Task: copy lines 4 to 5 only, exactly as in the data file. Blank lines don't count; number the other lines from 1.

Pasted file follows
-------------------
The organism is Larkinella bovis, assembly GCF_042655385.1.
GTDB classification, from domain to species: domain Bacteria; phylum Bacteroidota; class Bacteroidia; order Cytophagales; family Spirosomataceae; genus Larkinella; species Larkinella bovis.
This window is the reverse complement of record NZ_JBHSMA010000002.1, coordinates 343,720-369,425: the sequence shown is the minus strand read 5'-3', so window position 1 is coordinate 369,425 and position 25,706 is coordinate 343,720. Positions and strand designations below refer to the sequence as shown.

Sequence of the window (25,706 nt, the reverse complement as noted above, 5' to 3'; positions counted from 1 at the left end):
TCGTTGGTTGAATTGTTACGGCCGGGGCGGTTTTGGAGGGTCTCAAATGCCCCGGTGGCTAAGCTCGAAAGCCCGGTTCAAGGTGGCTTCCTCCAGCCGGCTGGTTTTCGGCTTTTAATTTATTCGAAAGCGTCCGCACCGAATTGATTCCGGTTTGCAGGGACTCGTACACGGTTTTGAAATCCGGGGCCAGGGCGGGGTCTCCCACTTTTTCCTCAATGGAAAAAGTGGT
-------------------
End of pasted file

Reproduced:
Sequence of the window (25,706 nt, the reverse complement as noted above, 5' to 3'; positions counted from 1 at the left end):
TCGTTGGTTGAATTGTTACGGCCGGGGCGGTTTTGGAGGGTCTCAAATGCCCCGGTGGCTAAGCTCGAAAGCCCGGTTCAAGGTGGCTTCCTCCAGCCGGCTGGTTTTCGGCTTTTAATTTATTCGAAAGCGTCCGCACCGAATTGATTCCGGTTTGCAGGGACTCGTACACGGTTTTGAAATCCGGGGCCAGGGCGGGGTCTCCCACTTTTTCCTCAATGGAAAAAGTGGT